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STEMmette of the month: Natalie C

The greatest thing about being a geek is all the brilliant people you get to meet. One such person is Natalie C who I bumped into at the Manchester Girl Geeks Barcamp. We’re both really passionate about encouraging diversity in STEM, but with a similar emphasis on empowering women of colour to be able to make their own stuff and challenge the status quo (but that’s a whole other blog post…).

So, we’re doing a co-blog where we ask each other some key questions about how we got into our fields and any words of encouragement for other young lady geeks out there.

Anyway, without further ado, Natalie C!

Branded  (3)Name: Natalie-Claire

Subject/Industry: Structural engineering

Job – what you do: Currently a STEM ambassador and aspiring graduate structural engineer. I go to schools, colleges and career events to promote civil and structural engineering as a worthwhile career.

As a structural engineer, I would be involved in designing structures like: buildings, stadiums, airports, bridges and even oil rigs. By working with architects and other engineers together we create safe, sustainable and spectacular structures around the world.

Picture of Civil Engineers waving at the camera

Something cool about your career & why you love it.

The best part about being a structural engineer is to see your work/design become a reality and on such a large scale: London Eye, Tower bridge, The Shard, The Gherkin, Sydney Opera house, just to name a few well known structures.

How you got to where you are today – school, subjects, inspirational people.

At school my favorite subject were maths and science. So I went on to study: maths, physics and computing at college. My physics teacher was a great inspiration to me, he saw potential in me and encouraged me to look into engineering as a career. So I then studied Civil engineering and then Structural engineering at university. The best decision of my life!

Word of encouragement to younger women who want to have a career in STEM. 

If you love maths, science or technology research the many careers available out there. And you can become someone who makes a difference in the world we live in today. I am passionate about engineering and I want to spread the word to all the young women out there that it is a great career path to take!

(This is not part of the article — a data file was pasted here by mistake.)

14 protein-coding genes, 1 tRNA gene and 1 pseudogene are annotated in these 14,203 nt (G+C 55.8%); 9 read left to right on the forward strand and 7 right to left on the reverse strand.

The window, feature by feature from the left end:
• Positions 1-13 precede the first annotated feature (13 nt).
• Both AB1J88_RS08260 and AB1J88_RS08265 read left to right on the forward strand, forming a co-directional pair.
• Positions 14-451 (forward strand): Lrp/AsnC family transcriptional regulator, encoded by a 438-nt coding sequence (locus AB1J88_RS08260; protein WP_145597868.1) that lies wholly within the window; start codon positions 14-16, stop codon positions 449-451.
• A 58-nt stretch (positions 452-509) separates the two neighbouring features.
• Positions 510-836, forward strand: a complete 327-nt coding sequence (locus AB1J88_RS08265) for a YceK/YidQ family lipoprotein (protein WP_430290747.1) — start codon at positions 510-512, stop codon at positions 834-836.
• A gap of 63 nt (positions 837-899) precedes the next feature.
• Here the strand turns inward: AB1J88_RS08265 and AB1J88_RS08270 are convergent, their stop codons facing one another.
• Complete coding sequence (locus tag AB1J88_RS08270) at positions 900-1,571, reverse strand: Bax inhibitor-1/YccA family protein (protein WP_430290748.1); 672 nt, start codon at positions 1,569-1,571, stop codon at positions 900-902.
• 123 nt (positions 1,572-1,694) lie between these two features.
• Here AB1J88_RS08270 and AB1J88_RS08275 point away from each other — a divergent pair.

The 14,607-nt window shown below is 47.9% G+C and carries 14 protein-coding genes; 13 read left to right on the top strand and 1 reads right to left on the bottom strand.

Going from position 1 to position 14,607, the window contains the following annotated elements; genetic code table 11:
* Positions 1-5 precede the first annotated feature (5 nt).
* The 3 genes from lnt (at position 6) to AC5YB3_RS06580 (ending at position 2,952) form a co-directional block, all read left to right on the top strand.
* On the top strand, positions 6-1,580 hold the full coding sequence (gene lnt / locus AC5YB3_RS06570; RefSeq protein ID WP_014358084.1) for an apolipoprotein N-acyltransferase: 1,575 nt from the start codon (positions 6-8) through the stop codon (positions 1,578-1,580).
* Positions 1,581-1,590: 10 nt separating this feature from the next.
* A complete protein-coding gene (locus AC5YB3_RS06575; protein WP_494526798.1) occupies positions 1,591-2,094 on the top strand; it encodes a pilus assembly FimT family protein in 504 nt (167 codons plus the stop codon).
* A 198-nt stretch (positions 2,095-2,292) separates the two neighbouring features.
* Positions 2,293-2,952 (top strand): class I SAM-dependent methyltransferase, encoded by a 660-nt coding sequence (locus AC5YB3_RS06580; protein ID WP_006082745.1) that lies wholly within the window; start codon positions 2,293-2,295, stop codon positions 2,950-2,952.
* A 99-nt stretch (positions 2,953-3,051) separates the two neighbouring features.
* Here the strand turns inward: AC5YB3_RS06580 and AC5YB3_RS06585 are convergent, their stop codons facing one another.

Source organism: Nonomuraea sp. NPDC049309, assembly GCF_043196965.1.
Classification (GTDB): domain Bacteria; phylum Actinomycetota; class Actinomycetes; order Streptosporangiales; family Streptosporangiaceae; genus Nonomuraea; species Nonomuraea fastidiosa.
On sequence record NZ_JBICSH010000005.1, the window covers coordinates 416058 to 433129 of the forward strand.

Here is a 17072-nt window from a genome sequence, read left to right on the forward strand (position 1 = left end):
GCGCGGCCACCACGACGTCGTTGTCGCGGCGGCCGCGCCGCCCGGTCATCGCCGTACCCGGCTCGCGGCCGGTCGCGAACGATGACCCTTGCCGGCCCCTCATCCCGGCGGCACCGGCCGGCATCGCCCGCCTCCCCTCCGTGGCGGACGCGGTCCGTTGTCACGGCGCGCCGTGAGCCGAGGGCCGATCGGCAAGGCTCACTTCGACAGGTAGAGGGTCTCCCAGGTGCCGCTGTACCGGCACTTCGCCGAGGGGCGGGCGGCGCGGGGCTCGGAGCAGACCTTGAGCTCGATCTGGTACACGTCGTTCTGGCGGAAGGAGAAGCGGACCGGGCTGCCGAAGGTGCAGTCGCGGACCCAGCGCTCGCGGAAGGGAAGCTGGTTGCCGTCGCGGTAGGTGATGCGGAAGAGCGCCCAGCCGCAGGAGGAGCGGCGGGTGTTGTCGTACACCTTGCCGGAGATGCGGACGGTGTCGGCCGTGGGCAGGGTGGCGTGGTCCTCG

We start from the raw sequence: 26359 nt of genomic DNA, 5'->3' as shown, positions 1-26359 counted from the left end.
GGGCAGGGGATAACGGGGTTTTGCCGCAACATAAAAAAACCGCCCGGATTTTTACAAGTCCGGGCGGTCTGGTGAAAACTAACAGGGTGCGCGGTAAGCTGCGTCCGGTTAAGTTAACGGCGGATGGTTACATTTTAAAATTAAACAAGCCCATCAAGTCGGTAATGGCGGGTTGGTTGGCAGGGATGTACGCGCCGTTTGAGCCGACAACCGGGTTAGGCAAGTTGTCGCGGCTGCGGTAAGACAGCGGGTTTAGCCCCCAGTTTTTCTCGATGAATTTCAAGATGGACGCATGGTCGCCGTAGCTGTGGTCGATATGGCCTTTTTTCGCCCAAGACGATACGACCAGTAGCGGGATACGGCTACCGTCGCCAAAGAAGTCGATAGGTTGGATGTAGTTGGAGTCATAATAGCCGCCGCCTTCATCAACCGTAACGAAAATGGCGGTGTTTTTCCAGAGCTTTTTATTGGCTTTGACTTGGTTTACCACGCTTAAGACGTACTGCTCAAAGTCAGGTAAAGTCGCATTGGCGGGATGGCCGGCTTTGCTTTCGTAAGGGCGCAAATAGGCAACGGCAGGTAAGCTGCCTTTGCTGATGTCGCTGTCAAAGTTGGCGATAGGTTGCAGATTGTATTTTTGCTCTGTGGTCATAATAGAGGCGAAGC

Natalie blogs at Engineer with Unique Style and can be followed on Twitter @NatCLiberty

Tomatoes in bloom!

A few weeks ago I was given two tomato plants courtesy of a fellow chorister at my local church. When I lived in Manchester, there was a whole community around self-sufficiency and vertical gardening and I always wanted to have a go, so when my fellow congregant mentioned he was growing tomatoes, well I couldn’t help mentioning I’ve always wanted to have a go at growing some, which I have.

I was duly given two juvenile plants – a cherry tomato and a… bigger tomato type plant (forgotten the name). For a while I was convinced I’d kill them dead within the week as I am the least green fingered person in existence but I managed not to. It turns out they really like mussel shells (three weeks prior I’d ordered a kilo of mussels so I have plenty of shells to spare) and only a bit of watering and good compost.

IMG_0613Just over a week ago I noticed an array of buds on the tallest plant and then on Thursday, I was greeted with a few lovely yellow flowers! I also realised I need taller sticks and larger pots to repot them, which I’m not looking forward to as they’re so tall now. Which also suggests I need to do some severe pruning too.

As I mentioned to a friend, this is probably why I have no fear of a calling to motherhood. True, children tend to make more noise than tomato plants if you don’t feed/wash/clothe them properly but I suspect I’d still keep it too late.

A day of Girl Geekness in Manchester

Around early May there was a certain something, a frisson disturbing the still waters of online girl geekdom. A new javascript framework? A working implementation of Quantum Computing infrastructure applied to knowledge mapping Big Data sets? Bless you, no – the Manchester Girl Geeks Barcamp was back!

I’ve been attending the Manchester Girl Geeks barcamps since 2013 and they’ve pretty much become one of the highlights of my year. Each one gets better and better – I get to listen to a variety of fascinating topics, meet very clever and hardworking women from a wide range of backgrounds and get to eat amazing cake.

manchester_girl_geek_header

This year obviously I had to travel up from Warwick which meant getting up ludicrously early on a Saturday following a very tiring and stressful week. Still I arrived on time, even though it seemed not that many others did. Anyway, undeterred I checked out the speakers already signed up on the board and took a comfortable seat ready for the launch of what promised to be a day of girl geek amazingness. Not least because we were given adorable mini hemp goodie bags (obviously I took a purple one).

Continue reading A day of Girl Geekness in Manchester